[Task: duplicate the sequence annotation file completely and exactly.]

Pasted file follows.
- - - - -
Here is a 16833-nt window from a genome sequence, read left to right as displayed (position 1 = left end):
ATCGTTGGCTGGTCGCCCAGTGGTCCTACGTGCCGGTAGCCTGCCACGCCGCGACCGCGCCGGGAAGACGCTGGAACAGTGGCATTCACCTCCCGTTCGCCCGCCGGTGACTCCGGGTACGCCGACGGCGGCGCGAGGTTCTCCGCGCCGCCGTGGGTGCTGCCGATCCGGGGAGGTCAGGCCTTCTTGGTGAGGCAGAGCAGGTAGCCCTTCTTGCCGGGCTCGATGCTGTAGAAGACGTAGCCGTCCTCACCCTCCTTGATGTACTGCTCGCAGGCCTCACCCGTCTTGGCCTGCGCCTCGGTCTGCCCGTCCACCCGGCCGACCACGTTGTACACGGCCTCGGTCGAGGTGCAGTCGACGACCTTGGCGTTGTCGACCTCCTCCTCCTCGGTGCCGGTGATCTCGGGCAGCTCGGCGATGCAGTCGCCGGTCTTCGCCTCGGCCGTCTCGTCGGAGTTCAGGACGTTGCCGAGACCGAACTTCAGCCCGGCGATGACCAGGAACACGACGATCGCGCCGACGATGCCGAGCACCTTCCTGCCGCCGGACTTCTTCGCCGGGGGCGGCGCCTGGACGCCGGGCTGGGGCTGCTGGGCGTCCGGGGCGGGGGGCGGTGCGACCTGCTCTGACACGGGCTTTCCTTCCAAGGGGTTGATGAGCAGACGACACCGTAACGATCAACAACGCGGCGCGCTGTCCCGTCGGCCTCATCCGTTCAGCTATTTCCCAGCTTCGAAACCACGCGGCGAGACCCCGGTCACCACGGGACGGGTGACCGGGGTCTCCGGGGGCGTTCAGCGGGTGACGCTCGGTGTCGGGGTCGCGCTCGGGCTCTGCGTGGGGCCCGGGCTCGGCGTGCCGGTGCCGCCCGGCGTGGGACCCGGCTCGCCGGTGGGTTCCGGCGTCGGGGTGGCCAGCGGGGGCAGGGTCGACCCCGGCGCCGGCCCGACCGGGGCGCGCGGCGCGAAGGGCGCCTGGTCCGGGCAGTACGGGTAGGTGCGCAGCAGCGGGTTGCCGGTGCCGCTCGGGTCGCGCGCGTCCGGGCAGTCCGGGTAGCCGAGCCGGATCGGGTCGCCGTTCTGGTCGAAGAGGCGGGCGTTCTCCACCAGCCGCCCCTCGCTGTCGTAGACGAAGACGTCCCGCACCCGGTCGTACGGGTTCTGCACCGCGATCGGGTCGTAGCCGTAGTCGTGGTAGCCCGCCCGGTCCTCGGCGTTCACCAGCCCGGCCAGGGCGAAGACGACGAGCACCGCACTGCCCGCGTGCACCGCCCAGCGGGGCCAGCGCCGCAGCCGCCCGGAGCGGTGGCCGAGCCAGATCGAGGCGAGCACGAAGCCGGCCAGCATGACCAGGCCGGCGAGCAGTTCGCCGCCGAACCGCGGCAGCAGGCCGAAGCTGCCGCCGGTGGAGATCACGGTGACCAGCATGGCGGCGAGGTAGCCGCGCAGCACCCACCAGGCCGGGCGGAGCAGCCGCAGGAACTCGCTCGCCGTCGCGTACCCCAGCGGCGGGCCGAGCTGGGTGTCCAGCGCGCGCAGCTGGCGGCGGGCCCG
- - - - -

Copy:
Here is a 16833-nt window from a genome sequence, read left to right as displayed (position 1 = left end):
ATCGTTGGCTGGTCGCCCAGTGGTCCTACGTGCCGGTAGCCTGCCACGCCGCGACCGCGCCGGGAAGACGCTGGAACAGTGGCATTCACCTCCCGTTCGCCCGCCGGTGACTCCGGGTACGCCGACGGCGGCGCGAGGTTCTCCGCGCCGCCGTGGGTGCTGCCGATCCGGGGAGGTCAGGCCTTCTTGGTGAGGCAGAGCAGGTAGCCCTTCTTGCCGGGCTCGATGCTGTAGAAGACGTAGCCGTCCTCACCCTCCTTGATGTACTGCTCGCAGGCCTCACCCGTCTTGGCCTGCGCCTCGGTCTGCCCGTCCACCCGGCCGACCACGTTGTACACGGCCTCGGTCGAGGTGCAGTCGACGACCTTGGCGTTGTCGACCTCCTCCTCCTCGGTGCCGGTGATCTCGGGCAGCTCGGCGATGCAGTCGCCGGTCTTCGCCTCGGCCGTCTCGTCGGAGTTCAGGACGTTGCCGAGACCGAACTTCAGCCCGGCGATGACCAGGAACACGACGATCGCGCCGACGATGCCGAGCACCTTCCTGCCGCCGGACTTCTTCGCCGGGGGCGGCGCCTGGACGCCGGGCTGGGGCTGCTGGGCGTCCGGGGCGGGGGGCGGTGCGACCTGCTCTGACACGGGCTTTCCTTCCAAGGGGTTGATGAGCAGACGACACCGTAACGATCAACAACGCGGCGCGCTGTCCCGTCGGCCTCATCCGTTCAGCTATTTCCCAGCTTCGAAACCACGCGGCGAGACCCCGGTCACCACGGGACGGGTGACCGGGGTCTCCGGGGGCGTTCAGCGGGTGACGCTCGGTGTCGGGGTCGCGCTCGGGCTCTGCGTGGGGCCCGGGCTCGGCGTGCCGGTGCCGCCCGGCGTGGGACCCGGCTCGCCGGTGGGTTCCGGCGTCGGGGTGGCCAGCGGGGGCAGGGTCGACCCCGGCGCCGGCCCGACCGGGGCGCGCGGCGCGAAGGGCGCCTGGTCCGGGCAGTACGGGTAGGTGCGCAGCAGCGGGTTGCCGGTGCCGCTCGGGTCGCGCGCGTCCGGGCAGTCCGGGTAGCCGAGCCGGATCGGGTCGCCGTTCTGGTCGAAGAGGCGGGCGTTCTCCACCAGCCGCCCCTCGCTGTCGTAGACGAAGACGTCCCGCACCCGGTCGTACGGGTTCTGCACCGCGATCGGGTCGTAGCCGTAGTCGTGGTAGCCCGCCCGGTCCTCGGCGTTCACCAGCCCGGCCAGGGCGAAGACGACGAGCACCGCACTGCCCGCGTGCACCGCCCAGCGGGGCCAGCGCCGCAGCCGCCCGGAGCGGTGGCCGAGCCAGATCGAGGCGAGCACGAAGCCGGCCAGCATGACCAGGCCGGCGAGCAGTTCGCCGCCGAACCGCGGCAGCAGGCCGAAGCTGCCGCCGGTGGAGATCACGGTGACCAGCATGGCGGCGAGGTAGCCGCGCAGCACCCACCAGGCCGGGCGGAGCAGCCGCAGGAACTCGCTCGCCGTCGCGTACCCCAGCGGCGGGCCGAGCTGGGTGTCCAGCGCGCGCAGCTGGCGGCGGGCCCG